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Lustre 1.8

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Lustre introduces several robust, new features and improved system functionality. This page provides feature descriptions and lists the benefits offered by upgrading to the Lustre 1.8 release branch. The change log and release notes are here.

Adaptive Timeouts

The adaptive timeouts feature (enabled, by default) causes Lustre to use an adaptive mechanism to set RPC timeouts, so users no longer have to tune the obd_timeout value. RPC service time histories are tracked on all servers for each service, and estimates for future RPCs are reported back to clients. Clients use these service time estimates along with their own observations of the network delays to set future RPC timeout values.

If server request processing slows down, its estimates increase and the clients allow more time for RPC completion before retrying. If RPCs queued up on the server approach their timeouts, the server sends early replies to the client, telling it to allow more time. Conversely, as the load on the server is reduced, the RPC timeout values decrease, allowing faster client detection of non-responsive servers and faster attempts to reconnect to a server's failover partner.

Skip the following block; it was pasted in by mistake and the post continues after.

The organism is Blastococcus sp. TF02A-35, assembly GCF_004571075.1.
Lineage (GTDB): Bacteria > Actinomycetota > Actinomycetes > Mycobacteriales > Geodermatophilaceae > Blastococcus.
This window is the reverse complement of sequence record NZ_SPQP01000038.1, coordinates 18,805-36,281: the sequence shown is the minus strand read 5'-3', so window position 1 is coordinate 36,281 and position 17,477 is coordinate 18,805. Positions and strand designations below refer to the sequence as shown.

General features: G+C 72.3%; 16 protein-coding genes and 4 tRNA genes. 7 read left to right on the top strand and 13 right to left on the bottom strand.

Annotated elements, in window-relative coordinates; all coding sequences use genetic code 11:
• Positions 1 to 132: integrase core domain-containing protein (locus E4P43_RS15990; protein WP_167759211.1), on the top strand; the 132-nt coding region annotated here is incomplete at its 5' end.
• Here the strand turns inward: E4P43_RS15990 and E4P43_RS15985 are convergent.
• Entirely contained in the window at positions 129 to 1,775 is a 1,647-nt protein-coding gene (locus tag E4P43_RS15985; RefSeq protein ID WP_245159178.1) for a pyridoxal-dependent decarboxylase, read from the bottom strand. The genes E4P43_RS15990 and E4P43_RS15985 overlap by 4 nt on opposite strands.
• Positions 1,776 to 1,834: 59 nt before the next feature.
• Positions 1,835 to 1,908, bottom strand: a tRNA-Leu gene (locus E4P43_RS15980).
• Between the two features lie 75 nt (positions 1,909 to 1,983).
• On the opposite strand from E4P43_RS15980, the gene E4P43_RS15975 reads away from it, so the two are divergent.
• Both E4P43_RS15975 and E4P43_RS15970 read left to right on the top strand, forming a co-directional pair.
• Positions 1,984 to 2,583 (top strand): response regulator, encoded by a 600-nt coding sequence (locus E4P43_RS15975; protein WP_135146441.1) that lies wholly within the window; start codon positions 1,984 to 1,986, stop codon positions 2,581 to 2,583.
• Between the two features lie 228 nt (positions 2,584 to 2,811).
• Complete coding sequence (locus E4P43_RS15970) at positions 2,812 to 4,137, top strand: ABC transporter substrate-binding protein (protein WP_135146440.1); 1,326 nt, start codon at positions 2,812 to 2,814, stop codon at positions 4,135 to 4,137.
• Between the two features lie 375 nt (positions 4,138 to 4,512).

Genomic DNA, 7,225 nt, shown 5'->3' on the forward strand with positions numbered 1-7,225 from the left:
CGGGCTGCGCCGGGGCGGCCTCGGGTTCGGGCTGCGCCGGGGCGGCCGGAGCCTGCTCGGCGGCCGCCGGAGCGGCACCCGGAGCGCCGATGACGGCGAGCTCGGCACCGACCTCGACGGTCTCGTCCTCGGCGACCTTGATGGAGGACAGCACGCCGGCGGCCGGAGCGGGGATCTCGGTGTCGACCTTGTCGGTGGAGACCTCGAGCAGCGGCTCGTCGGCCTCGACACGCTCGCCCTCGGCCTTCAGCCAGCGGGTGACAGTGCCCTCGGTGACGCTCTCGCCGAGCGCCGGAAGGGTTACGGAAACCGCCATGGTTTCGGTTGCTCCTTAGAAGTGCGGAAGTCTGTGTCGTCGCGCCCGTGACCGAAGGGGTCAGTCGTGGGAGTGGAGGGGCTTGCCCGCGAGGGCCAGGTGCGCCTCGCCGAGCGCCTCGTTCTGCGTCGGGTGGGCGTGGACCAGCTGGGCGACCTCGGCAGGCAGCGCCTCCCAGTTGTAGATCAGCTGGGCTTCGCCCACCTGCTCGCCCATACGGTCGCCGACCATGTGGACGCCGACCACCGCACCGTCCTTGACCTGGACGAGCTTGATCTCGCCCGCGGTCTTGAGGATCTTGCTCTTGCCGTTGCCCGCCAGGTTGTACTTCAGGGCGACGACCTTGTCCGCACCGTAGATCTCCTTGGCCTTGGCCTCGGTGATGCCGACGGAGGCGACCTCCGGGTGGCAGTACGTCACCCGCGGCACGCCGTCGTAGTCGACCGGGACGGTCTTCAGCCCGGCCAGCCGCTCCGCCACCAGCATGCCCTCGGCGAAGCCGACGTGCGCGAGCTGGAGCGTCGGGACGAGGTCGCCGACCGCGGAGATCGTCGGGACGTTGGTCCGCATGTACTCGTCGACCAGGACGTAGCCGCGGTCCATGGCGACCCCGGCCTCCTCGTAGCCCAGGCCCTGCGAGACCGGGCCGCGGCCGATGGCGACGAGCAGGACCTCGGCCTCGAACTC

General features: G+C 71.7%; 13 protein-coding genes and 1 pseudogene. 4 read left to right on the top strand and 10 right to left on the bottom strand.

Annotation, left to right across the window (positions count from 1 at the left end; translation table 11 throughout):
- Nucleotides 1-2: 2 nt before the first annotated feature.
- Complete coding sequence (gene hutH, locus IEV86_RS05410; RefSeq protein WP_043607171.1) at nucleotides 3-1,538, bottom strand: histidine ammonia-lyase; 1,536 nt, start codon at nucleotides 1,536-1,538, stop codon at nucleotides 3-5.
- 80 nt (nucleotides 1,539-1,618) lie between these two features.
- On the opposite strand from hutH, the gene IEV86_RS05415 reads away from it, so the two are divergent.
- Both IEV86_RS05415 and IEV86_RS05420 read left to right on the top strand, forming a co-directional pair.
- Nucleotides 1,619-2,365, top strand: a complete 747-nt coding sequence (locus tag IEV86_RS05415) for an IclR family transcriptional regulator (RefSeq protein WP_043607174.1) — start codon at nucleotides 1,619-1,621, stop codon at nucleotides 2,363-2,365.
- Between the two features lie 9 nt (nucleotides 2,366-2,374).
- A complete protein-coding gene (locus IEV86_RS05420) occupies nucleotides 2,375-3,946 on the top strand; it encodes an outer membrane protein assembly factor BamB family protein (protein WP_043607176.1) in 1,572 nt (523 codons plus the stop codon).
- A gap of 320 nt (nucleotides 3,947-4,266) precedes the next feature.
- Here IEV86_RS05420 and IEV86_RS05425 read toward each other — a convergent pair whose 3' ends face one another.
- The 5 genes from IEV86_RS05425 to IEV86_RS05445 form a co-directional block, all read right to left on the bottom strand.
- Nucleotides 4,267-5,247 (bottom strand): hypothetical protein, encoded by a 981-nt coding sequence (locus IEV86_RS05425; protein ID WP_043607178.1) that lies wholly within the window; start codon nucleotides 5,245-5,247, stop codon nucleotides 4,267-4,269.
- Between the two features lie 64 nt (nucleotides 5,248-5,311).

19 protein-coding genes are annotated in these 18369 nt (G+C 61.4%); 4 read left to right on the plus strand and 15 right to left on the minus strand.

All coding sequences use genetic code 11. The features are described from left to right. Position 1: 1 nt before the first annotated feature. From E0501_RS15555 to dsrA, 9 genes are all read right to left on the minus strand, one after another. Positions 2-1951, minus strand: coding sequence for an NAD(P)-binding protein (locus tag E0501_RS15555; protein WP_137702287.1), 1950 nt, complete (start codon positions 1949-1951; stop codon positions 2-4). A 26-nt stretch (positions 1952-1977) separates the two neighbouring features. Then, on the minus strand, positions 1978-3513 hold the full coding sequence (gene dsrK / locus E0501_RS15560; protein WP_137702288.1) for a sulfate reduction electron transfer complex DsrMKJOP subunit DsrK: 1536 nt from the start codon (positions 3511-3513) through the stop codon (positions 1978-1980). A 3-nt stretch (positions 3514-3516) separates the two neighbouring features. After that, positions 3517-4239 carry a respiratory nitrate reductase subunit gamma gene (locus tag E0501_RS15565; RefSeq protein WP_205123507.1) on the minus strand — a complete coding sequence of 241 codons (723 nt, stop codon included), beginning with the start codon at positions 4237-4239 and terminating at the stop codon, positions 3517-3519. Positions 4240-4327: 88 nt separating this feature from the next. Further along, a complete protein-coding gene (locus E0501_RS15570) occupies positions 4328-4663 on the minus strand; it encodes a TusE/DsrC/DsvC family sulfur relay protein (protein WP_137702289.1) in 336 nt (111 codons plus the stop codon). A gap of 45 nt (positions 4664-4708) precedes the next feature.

Why should I upgrade to Lustre 1.8 to get it?

Adaptive timeouts offers these benefits:

  • Simplified management for small and large clusters.
  • Automatically adjusts RPC timeouts as network conditions and server load changes.
  • Reduces server recovery time in cases where the server load is low at time of failure.

Additional Resources

For more information about adaptive timeouts, see:

Client Interoperability

The client interoperability feature enables Lustre 1.8 clients to work with the new network protocol that will be introduced in the 2.0 release. This functionality allows transparent client, server, network and storage interoperability during migration from 1.6-based clusters to clusters with 2.0-based servers.

Client interoperability provides the following support:

  • Lustre 1.8 client can communicate with 1.8 components, including servers and other clients.
  • Lustre 1.8 client can communicate with 1.6 components, including servers and other clients.
  • Lustre 1.8 client can communicate with 2.0 servers.

Why should I upgrade to Lustre 1.8 to get it?